The field of eulogy and obituary research can be particularly engaging for professional and amateur historians alike. The traditional summation of a life into a few sets of words can not only describe what the subject accomplished during their life, but how they were viewed by those closest to them. What is included, what is omitted, and what is created can change the perception of a figure for generations to come. In the case of public figure, it also gives historians a hint as to how they ruled.
Gaius Julius Caesar Augustus remains, nearly 2,000 years after his death, one of the most fascinating figures in all of humanity. Rising to power following the assassination of Julius Caesar, he turned the conquests of his predecessor into the period known as the Pax Romana. In his declining years, as he was nearing his death, he had several revisions made of his Res Gestae (Great Deeds) and included them in his will to be given to the Senate. Once he passed on, inscriptions were to set in bronze pillars at the front of his mausoleum. Eventually, these were inscribed on Augustus’ temples throughout the empire.
The account is divided up into four sections, each of them describing a different period of his life and rule. It begins:
At the age of nineteen, on my own initiative and at my own expense, I raised an army by means of which I restored liberty to the republic, which had been oppressed by the tyranny of a faction.
Much of the document maintains his image as the Champion of the Republic, although it does have a reverent tone for his predecessor:
Those who slew my father I drive into exile, punishing their deed by due process of law, and afterwards when they waged war upon the republic I twice defeated them in battle.
The second section deals almost entirely with the land, money, and public works that Augustus bestowed on his people and his army. Once again, there is a prevailing air of “greatest of equals” throughout the entirety of the document, in an effort to show that the Republic was his greatest charge:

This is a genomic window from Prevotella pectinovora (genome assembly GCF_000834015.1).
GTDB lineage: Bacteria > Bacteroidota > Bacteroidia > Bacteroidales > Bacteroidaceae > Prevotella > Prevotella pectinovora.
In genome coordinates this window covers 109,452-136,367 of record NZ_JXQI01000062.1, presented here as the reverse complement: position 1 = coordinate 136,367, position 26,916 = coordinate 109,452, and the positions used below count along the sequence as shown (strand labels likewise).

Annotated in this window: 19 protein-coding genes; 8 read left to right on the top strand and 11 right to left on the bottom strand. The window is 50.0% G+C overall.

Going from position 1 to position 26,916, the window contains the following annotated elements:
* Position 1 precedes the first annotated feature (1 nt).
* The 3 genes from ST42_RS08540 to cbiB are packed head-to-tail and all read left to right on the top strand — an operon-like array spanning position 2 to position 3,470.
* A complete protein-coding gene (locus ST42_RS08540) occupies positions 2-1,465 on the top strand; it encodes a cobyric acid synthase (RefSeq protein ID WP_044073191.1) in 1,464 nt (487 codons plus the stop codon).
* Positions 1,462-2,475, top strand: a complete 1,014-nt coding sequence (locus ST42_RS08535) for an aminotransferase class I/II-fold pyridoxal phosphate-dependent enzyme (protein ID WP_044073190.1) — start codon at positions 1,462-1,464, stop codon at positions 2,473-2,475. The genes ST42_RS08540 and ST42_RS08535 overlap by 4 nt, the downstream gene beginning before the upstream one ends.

Four times I aided the public treasury with my own money, paying out in this manner to those in charge of the treasury one hundred and seventy million sesterces. And in the consulship of Marcus Lepidus and Lucius Arruntius I contributed one hundred and seventy million sesterces out of my own patrimony to the military treasury, which was established on my advice that from it gratuities might be paid to soldiers who had seen twenty or more years of service.
The third section accounts for his military conquests, mostly dealing with exapnsion of the empire into Asia, Africa, and the extents of Europe. Though there is some mention of friendliness, much of the account comes from a perspective of domination:
Egypt I added to the empire of the Roman people. In the case of Greater Armenia, though I might have made it a province after the assassination of its King Artaxes, I preferred, following the precedent of our fathers, to hand that kingdom over to Tigranes, the son of King Artavasdes, and grandson of King Tigranes, through Tiberius Nero who was then my stepson. And later, when the same people revolted and rebelled, and was subdued by my son Gaius
The final section is the briefest, summing up his political statement which includes the following:
After that time I took precedence of all in rank, but of power I possessed no more than those who were my colleagues in any magistracy.
Augustus has certainly survived the ages because of his reign. Yet, the public works and temples that he established were, for ages, the best record that history had of his rule over Rome. In a situation of absolute power, in an age when a ruler is a god, they can pretty much write their own history, but what of the people who lived during this age? Much was lost, certainly, in the fires of Alexandria, but some records still remain that call to mind the power and extent of his rule. Most well-known among them, perhaps:
In those days, Caesar Augustus issued a decree that a census should be taken of the entire Roman world…
To read the original Latin of the Res Gestae, along with Greek and English translations, please visit LacusCurtius.
To find out more about the Temple in Ankara (where the most complete copy of the Res Gestae exists,) visit this GIS Development site